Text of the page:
June 21, 2014 00:00 By Thanapat Kitjakosol
DNP claim that Karen felled trees dismissed; Billy's disappearance put down to video clip
The wife of a prominent Karen activist, missing since April 17, has called on the National Council for Peace and Order (NCPO) to help find her husband.
Pinnapa Preuksapan submitted a petition yesterday addressed to NCPO chief General Prayuth Chan-ocha via Colonel Anucha Chumkham, who heads the Army’s PR Division.
“There is no progress with the investigation into his disappearance,” she lamented.
Pholachi “Billy” Rakchongcharoen was last seen with the chief of Kaeng Krachan National Park in Phetchaburi before he mysteriously disappeared.
Separately, Kriangkrai Cheechuang of the Karen Network for Culture and Environment yesterday dismissed a claim by the Department of National Parks, Wildlife and Plant Conservation (DNP) that Karen people had been cutting down trees in the forest with automatic saws.
“The Karen do not have such heavy equipment,” he said.
Meanwhile, in a move to have the case ready for consideration by the Special Case Committee next week, officials from the Department of Special Investigation (DSI) went to Kaeng Krachan to gather more information about the Karen-Thai people’s plight and Billy’s disappearance.
This follows the release of a video clip showing Kaeng Krachan National Park officials allegedly felling trees filmed by Billy before he disappeared.
In another report, the Protected Areas Regional Office 3 has said it will set up a committee to look into the alleged logging in a week.
Billy reportedly wanted to use this clip as evidence of officials’ abuse of authority to back his allegation that park officials were forcing 20 Karen families living in upper Bang Kloy to move to lower Bang Kloy in July 2011. The area in question was incorporated in Kaeng Krachan National Park in 1981.
Then-Kaeng Krachan park chief Chaiwat Limlikhitaksorn has denied using “heavy” techniques and insisted that the Karen encroached upon the forest.
Surapong Kongchanthuk from the Lawyers’ Council of Thailand, meanwhile, confirmed that Billy had indeed taken the clip, which showed men wearing T-shirts that are reportedly only issued to park officials felling trees.
He said Billy always carried the clip in a USB flash drive and had copied it and photos onto a computer at home, which were later forwarded to him by Pinnapa. Inquiries by the lawyer’s team confirmed that park officials’ illegal logging, he said, adding the clip might have had something to do with Billy’s disappearance.
“I can’t confirm if the officials knew about Billy having the clip before he disappeared,” he said.
Investigation into Billy’s disappearance has been slow and, so far, no charges have been filed. So the council called on the DSI to take up the case of Billy going missing and the violation of Bang Kloy residents’ rights.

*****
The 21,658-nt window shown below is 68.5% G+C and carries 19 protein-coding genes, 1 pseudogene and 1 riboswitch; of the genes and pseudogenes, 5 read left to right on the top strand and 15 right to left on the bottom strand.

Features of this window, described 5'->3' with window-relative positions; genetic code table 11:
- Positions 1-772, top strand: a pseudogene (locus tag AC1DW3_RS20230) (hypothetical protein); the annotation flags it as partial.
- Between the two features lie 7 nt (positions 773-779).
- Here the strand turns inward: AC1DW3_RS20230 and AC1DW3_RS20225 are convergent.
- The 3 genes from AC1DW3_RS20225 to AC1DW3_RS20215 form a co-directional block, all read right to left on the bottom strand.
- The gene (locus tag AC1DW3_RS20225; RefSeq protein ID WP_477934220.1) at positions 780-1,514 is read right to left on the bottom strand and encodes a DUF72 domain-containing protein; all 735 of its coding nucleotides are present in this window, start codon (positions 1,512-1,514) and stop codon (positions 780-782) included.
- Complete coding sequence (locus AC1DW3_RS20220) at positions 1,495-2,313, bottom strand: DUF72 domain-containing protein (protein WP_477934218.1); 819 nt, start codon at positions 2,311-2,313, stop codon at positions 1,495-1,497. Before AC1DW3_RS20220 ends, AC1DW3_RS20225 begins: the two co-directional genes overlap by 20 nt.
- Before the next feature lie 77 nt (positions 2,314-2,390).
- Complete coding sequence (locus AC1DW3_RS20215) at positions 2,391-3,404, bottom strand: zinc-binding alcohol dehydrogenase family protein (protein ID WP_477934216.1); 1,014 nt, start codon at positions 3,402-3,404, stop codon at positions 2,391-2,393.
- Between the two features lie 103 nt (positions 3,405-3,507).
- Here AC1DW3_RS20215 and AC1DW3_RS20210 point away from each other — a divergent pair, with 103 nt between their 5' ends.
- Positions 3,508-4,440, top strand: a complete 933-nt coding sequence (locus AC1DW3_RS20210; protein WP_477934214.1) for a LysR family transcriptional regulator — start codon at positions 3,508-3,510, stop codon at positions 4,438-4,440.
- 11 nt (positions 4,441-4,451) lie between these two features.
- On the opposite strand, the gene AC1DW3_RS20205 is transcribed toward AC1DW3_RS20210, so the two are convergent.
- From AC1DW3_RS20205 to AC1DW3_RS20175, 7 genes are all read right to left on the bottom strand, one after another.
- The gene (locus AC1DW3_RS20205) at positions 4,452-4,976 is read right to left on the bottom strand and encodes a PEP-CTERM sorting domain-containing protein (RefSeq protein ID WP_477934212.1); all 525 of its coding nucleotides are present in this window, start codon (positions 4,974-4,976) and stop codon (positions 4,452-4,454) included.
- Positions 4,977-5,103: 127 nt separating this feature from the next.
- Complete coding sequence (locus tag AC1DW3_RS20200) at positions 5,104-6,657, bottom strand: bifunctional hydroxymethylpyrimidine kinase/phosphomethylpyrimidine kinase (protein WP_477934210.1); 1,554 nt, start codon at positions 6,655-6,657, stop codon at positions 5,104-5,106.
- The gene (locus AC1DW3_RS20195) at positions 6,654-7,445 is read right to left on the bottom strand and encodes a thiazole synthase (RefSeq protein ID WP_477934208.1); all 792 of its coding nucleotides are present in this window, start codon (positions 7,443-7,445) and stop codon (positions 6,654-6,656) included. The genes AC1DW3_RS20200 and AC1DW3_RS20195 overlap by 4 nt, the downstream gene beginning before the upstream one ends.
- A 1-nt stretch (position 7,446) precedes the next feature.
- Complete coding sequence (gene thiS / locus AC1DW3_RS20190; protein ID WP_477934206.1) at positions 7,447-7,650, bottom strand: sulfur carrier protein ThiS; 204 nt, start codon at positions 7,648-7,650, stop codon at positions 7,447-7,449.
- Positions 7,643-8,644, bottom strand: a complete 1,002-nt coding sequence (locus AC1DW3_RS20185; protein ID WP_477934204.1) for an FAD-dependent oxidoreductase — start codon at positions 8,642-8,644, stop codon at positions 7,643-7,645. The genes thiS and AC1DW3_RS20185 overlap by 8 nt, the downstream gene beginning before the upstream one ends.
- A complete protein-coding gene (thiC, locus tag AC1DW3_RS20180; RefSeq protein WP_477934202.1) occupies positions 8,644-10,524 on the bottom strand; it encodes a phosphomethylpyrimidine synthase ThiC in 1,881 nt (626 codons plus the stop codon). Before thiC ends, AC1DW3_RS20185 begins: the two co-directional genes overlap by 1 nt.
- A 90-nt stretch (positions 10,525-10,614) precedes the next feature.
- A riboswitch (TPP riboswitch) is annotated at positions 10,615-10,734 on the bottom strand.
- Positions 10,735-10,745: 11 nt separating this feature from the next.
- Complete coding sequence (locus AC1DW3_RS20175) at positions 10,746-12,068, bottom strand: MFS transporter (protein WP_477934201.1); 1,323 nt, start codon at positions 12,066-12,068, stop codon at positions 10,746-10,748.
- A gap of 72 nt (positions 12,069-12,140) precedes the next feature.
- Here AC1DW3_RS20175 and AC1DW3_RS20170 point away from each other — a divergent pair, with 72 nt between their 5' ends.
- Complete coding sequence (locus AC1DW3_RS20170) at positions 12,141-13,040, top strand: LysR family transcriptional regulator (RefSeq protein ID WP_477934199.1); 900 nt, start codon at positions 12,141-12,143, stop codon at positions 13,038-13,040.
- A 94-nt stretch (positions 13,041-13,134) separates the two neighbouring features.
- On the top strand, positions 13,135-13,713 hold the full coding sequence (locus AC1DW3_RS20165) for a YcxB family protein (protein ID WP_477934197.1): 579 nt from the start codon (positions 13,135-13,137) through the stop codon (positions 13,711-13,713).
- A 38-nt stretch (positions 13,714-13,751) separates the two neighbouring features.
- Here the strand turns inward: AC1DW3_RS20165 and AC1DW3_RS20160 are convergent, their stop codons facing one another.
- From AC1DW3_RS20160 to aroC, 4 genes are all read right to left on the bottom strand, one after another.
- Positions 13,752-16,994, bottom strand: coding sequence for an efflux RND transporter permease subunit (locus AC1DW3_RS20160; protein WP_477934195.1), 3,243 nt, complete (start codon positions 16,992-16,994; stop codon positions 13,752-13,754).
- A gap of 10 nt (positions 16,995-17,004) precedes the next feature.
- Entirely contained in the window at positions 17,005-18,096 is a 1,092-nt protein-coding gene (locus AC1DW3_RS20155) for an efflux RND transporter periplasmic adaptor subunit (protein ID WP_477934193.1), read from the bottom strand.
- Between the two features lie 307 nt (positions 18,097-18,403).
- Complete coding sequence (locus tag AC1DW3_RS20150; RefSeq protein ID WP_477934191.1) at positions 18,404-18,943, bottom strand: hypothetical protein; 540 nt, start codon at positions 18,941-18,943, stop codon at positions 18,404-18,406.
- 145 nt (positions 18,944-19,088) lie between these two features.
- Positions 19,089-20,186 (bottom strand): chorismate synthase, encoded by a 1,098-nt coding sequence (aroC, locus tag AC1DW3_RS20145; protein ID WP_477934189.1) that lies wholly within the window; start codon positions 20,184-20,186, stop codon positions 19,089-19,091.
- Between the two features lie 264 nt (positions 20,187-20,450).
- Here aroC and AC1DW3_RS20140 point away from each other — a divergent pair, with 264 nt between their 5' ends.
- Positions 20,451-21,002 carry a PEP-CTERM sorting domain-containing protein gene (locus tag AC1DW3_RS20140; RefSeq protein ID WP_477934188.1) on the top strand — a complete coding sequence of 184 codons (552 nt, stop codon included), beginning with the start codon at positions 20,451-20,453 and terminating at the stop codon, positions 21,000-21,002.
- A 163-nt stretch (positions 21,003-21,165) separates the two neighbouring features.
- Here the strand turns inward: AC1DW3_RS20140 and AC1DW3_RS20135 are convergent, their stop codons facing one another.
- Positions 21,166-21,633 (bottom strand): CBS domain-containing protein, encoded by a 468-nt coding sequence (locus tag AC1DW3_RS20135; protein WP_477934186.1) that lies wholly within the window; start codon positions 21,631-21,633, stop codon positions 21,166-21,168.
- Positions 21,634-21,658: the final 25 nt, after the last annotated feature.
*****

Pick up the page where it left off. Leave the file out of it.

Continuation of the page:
“We want the police and the DNP to look into the logging allegation as well as other incidents that stemmed from conflicts between the Karen villagers and park officials,” he said.
Pinnapa said she was certain Billy’s disappearance stemmed from the help he had extended to the upper Bang Kloy villagers, adding that the Karen would feel unsafe if Chaiwat remained in Phetchaburi.
DSI officials have been working with local police to look up case reports, and contacted the lawyers’ team and TV news stations for the photos and video clip. They have also found images showing logs being transported out of the park area.
Pol Lt-General Kornwat Parnprapakorn, chief of the DSI special operation division, said DSI officials should be able to table all facts about Billy’s disappearance and alleged human-rights violations to the Special Case Committee for consideration next week.
Saratcha Suriyakul na Ayudhaya, director of the Protected Areas Regional Office 3, said that though the clothing of the individuals in the clip suggested they were park officials, the office-assigned committee still had to determine if the action was a legal move or a deliberate violation of the law.
Park regulations allow officials and state agencies to utilise fallen trees to repair state property, he said. However, if they were found to have processed logs without permission or for official use, then they would be punished severely and their supervisor at the time would also be held accountable.
Saratcha said police had discovered some phone records before and after Billy disappeared, which may help with the investigation.
Meanwhile, Wut Boonlert, coordinator of the Western Thailand NGO, said the conflict in Kaeng Krachan stemmed from the state agency’s failure to implement the forest-management policy, and moves by Billy and villagers to protect their rights. He said the state agency needed to adjust its attitude and approach, citing Thung Yai Naresuan Wildlife Sanctuary as an area where five or six communities live harmoniously with wildlife.